How to become a database developer, database engineer, or DBA.
In this article, we will cover the specific skills you need to become a database developer, where to learn those skills, and how to showcase those skills to potential employers. Other common job titles with similar responsibilities include database engineer, or database administrator (DBA).
In my opinion, to be a database developer, you should:
- Be able to write complex SQL queries.
- Be able to deploy a database to the cloud.
- Have basic programming skills with an object oriented programming language like Python, Java, Ruby, etc.
- Understand relational and non-relational data modeling concepts.
- Be able to improve database performance by understanding query plans and creating indexes.
- Stand up business intelligence software to create visualizations from SQL queries.
Why should you trust me?
I am currently employed as a database engineer, and have interviewed candidates for database engineering positions.
Write complex SQL queries
To contribute to a team of software engineers as a database specialist, you need to be able to write advanced SQL queries. At a minimum, you should be able to understand what every line in the following query is doing without needing to refer to Google.
SQL is not a very large programming language. In my opinion, a smart, motivated person can learn how to write the above query in a couple months by doing SQL problems on HackerRank. In fact, if you commit yourself to doing SQL problems all day every day, I believe you can become somewhat proficient at writing
select statements in just a few weeks.
To learn and showcase your ability to write complex SQL queries, I recommend solving database problems on HackerRank to earn a Gold SQL Badge… No cheating, though!
Deploy a database to the cloud
You ability to work with databases depends on your ability to provision computers and deploy database software onto those computers. While there are many options to deploy “managed” databases (such as AWS RDS or GCP Cloud SQL), you also need to be able to deploy a database onto your own computer for testing purposes.
Once you’ve learned how to query data with SQL, a great next step is to install an open source database such as Postgres on your own computer, insert sample data, and run a few queries. It is also a good idea to understand authentication and authorization, so try your hand at creating users, passwords, and granting control of certain databases and tables to certain users.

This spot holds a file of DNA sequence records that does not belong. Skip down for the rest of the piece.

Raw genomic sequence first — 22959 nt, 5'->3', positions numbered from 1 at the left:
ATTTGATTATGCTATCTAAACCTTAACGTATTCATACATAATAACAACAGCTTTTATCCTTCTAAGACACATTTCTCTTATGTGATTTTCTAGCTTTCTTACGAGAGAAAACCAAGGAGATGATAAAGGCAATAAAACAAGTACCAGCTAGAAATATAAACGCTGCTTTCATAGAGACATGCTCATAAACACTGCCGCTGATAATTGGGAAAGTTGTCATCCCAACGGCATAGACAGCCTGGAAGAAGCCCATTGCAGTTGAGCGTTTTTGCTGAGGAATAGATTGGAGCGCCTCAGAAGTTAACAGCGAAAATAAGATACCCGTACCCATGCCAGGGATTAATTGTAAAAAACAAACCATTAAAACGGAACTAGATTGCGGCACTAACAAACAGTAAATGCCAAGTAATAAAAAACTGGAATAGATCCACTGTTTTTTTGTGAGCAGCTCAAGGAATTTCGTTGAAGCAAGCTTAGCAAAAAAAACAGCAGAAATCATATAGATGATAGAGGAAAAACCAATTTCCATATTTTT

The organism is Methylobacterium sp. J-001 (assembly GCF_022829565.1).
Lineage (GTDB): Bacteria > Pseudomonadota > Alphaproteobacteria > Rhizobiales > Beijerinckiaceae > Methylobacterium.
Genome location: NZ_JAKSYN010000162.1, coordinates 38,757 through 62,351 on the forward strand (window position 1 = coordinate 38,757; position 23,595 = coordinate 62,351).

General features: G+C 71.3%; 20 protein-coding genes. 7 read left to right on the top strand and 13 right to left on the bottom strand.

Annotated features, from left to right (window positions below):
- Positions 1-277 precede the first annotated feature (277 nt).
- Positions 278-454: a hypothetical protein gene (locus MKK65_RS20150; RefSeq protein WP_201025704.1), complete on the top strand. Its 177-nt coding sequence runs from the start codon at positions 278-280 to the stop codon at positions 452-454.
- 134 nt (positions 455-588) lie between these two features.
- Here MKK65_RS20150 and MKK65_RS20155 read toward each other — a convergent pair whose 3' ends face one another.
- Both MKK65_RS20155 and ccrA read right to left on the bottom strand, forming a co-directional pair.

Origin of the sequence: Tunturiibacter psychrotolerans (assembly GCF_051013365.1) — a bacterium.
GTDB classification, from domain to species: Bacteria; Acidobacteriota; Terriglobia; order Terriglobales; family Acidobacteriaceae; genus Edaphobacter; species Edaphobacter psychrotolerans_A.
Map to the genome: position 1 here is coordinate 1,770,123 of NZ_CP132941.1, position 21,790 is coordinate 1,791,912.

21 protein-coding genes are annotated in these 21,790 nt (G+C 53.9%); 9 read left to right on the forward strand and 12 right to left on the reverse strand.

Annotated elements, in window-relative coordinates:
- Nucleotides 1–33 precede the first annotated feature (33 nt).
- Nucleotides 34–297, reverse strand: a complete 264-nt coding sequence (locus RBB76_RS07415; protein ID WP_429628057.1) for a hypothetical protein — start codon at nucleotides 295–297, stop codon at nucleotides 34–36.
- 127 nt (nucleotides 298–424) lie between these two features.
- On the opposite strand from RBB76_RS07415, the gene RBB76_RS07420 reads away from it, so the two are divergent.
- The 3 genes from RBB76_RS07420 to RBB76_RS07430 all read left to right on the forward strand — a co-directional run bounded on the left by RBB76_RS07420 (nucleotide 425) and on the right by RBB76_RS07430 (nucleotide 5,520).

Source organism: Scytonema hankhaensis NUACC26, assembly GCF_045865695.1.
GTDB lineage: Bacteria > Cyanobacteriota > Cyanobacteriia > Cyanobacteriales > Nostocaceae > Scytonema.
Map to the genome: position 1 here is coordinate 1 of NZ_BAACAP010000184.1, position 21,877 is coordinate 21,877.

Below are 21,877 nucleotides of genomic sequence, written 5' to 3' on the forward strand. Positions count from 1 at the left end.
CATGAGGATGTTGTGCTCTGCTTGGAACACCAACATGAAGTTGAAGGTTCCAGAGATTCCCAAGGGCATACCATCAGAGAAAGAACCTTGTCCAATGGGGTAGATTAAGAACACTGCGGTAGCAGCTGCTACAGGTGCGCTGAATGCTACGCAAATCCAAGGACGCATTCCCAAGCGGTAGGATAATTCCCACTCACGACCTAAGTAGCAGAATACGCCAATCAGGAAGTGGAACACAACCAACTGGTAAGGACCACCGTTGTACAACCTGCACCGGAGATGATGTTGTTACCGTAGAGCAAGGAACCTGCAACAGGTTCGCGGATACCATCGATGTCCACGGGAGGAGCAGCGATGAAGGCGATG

Setting up a database can be a pain point for beginners, here is a tutorial on setting a local PostgreSQL database with Docker
I recommend deploying the official Postgres Docker image to your local laptop, and completing a few of the database exercises from PostgreSQL Exercises. Once you’re comfortable, try doing deploying Postgres on the cloud!.
Have basic programming skills
Unless you are working with data warehouses to do big data analysis / business intelligence, you are probably going to be supporting the development of an application. Generally speaking, most modern applications have the following components:
- A database, the part of the program where data is stored. The most common databases are Postgres, MySQL, Oracle, and Microsoft SQL Server.
Understand data modeling concepts
There are two popular types of data modeling used in production at most companies.
Relational data modeling
Relational data modeling is the most common type of data modeling. It was invented (or at least popularized) by Edgar Codd in the late 1960’s. This paradigm has stood the test of time as being flexible, useful, and easy to work with - you NEED to understand how to model data relationally to work with databases.
The following video jokes about people who are obsessed with MongoDB and other non-relational databases.
A relational data model essentially looks like a bunch of spreadsheets (called tables) that are connected together with shared columns known as “foreign keys.” These shared columns join the tables together in various ways, allowing you to connect credit card payments to customers, product sales to salespeople, professors to classrooms, etc.
I recommend reading this article on relational data modeling as an introduction to relational data modeling, and then completing this course on relational databases on Data Camp.
Non-relational data modeling
Relational databases are extremely important, but they aren’t the only solution in a good database engineer’s toolkit. The two most common reasons for using a non-relational database (commonly known as NoSQL database) are:
Scaling issues (many NoSQL databases are built to run on multiple computers at the same time - a concept known as horizontal scaling). The data isn’t a natural fit for a relational model (logging HTTP requests with JSON in them is a great use case for key value pair databases, for example). The dominant NoSQL data model is key value pairs, such as MongoDB or AWS DynamoDB. Another common data model is the graph model, of which Neo4j is a common choice. We will only go over key value pairs in this article, as graph databases are a fairly niche choice at this point in time.
Key value pairs
If you know what a Python dictionary, JSON object, or Java hashmap looks like, you know what a key value pair looks like. If not, here is an example:
The top level keys in this key value map are:
As you can see, there are more keys in
Databases graduate certificate - this is known as a nested key value pair. Making a nested key value pair creates additional complexity, but it also increases the ability of the data structure to hold more information. Making tradeoffs between complexity and completeness of information is a key part of creating good key value pair data structures.
I highly recommend taking this course on MongoDB at Data Camp to learn about key value pair data modeling, and completing a few exercises in Leetcode’s Hash Table problem set.